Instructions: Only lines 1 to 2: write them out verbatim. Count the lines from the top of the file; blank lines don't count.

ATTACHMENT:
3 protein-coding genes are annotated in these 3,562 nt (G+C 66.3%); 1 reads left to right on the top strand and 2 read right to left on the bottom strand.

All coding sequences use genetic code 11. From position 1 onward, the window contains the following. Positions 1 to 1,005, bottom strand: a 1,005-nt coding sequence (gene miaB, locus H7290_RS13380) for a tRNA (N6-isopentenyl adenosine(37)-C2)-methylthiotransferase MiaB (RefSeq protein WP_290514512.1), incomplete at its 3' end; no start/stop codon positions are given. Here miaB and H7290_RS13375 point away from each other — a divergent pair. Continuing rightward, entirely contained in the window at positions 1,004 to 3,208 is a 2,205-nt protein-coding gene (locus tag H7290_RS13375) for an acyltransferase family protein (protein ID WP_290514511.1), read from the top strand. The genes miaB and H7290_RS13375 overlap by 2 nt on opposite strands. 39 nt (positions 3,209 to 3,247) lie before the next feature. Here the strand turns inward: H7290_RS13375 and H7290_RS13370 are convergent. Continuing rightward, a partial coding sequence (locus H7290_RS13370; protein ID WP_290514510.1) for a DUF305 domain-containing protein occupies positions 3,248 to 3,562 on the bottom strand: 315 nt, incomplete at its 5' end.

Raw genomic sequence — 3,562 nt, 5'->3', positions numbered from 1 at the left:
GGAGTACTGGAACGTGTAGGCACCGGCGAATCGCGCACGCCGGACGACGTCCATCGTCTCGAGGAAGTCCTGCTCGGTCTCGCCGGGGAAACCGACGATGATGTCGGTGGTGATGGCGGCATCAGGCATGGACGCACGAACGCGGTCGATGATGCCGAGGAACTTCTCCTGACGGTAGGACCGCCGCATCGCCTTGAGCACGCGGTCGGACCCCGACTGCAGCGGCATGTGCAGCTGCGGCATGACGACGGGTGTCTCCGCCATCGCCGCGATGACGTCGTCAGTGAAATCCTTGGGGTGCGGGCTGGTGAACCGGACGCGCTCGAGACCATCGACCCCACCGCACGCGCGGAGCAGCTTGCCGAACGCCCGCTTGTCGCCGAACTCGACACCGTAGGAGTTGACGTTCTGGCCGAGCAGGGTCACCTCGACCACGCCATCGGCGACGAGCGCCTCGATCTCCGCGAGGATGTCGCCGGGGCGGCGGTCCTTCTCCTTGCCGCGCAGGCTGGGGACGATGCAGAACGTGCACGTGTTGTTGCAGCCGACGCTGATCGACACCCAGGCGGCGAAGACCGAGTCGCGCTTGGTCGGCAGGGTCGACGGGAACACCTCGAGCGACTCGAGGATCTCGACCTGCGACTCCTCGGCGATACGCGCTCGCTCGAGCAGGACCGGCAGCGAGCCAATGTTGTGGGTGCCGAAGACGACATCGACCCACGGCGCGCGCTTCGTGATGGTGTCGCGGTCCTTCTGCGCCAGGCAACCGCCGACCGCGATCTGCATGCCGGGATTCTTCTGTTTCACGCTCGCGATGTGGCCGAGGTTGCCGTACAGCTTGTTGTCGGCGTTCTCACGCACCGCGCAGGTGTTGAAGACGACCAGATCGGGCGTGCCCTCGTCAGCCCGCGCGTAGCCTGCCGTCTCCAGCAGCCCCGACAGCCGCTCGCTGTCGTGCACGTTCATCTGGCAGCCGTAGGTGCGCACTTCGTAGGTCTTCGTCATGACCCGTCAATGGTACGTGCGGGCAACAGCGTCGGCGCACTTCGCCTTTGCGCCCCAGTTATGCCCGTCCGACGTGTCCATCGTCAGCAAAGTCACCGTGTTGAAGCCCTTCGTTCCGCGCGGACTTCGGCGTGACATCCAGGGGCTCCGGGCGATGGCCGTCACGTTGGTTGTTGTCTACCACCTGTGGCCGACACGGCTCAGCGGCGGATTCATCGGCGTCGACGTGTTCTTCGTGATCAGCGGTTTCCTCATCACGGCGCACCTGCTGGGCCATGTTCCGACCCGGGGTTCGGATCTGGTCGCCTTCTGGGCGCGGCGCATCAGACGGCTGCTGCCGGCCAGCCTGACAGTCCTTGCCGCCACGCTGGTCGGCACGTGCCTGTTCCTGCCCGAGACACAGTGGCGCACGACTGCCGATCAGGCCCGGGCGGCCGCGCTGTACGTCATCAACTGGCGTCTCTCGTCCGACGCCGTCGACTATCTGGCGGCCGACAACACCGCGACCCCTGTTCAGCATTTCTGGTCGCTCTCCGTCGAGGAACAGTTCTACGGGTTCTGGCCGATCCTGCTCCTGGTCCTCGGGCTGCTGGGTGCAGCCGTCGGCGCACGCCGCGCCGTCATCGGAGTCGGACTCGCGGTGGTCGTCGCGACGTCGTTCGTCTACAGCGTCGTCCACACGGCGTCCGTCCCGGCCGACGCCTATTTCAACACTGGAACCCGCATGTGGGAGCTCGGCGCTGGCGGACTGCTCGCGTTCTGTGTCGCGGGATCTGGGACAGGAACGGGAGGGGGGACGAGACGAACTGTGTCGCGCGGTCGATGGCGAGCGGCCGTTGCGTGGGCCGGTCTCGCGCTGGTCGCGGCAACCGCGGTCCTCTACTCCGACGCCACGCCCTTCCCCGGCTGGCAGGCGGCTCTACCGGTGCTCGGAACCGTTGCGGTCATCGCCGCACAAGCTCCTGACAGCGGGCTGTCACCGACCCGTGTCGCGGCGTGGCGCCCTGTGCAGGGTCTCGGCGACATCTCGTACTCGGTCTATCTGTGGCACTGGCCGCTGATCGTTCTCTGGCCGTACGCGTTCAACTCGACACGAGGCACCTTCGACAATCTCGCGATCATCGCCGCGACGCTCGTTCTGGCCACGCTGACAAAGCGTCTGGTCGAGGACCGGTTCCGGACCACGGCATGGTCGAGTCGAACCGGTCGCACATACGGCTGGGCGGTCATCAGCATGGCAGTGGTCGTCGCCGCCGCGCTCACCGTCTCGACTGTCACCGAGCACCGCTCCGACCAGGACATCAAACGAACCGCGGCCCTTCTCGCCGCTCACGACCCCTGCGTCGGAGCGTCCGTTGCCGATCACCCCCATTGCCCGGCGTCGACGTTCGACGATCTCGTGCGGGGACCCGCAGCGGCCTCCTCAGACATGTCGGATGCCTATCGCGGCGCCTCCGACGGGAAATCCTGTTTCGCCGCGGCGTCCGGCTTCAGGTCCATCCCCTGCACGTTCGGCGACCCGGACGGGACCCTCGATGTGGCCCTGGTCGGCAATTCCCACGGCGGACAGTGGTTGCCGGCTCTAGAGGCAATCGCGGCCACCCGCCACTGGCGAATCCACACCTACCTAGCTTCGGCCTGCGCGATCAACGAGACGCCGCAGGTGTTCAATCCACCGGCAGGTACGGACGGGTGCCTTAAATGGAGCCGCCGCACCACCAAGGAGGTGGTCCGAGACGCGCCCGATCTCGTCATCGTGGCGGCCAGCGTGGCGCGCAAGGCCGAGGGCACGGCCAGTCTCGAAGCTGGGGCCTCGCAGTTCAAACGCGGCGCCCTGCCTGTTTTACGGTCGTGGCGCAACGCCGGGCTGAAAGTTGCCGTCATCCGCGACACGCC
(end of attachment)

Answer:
3 protein-coding genes are annotated in these 3,562 nt (G+C 66.3%); 1 reads left to right on the top strand and 2 read right to left on the bottom strand.

All coding sequences use genetic code 11. From position 1 onward, the window contains the following. Positions 1 to 1,005, bottom strand: a 1,005-nt coding sequence (gene miaB, locus H7290_RS13380) for a tRNA (N6-isopentenyl adenosine(37)-C2)-methylthiotransferase MiaB (RefSeq protein WP_290514512.1), incomplete at its 3' end; no start/stop codon positions are given. Here miaB and H7290_RS13375 point away from each other — a divergent pair. Continuing rightward, entirely contained in the window at positions 1,004 to 3,208 is a 2,205-nt protein-coding gene (locus tag H7290_RS13375) for an acyltransferase family protein (protein ID WP_290514511.1), read from the top strand. The genes miaB and H7290_RS13375 overlap by 2 nt on opposite strands. 39 nt (positions 3,209 to 3,247) lie before the next feature. Here the strand turns inward: H7290_RS13375 and H7290_RS13370 are convergent. Continuing rightward, a partial coding sequence (locus H7290_RS13370; protein ID WP_290514510.1) for a DUF305 domain-containing protein occupies positions 3,248 to 3,562 on the bottom strand: 315 nt, incomplete at its 5' end.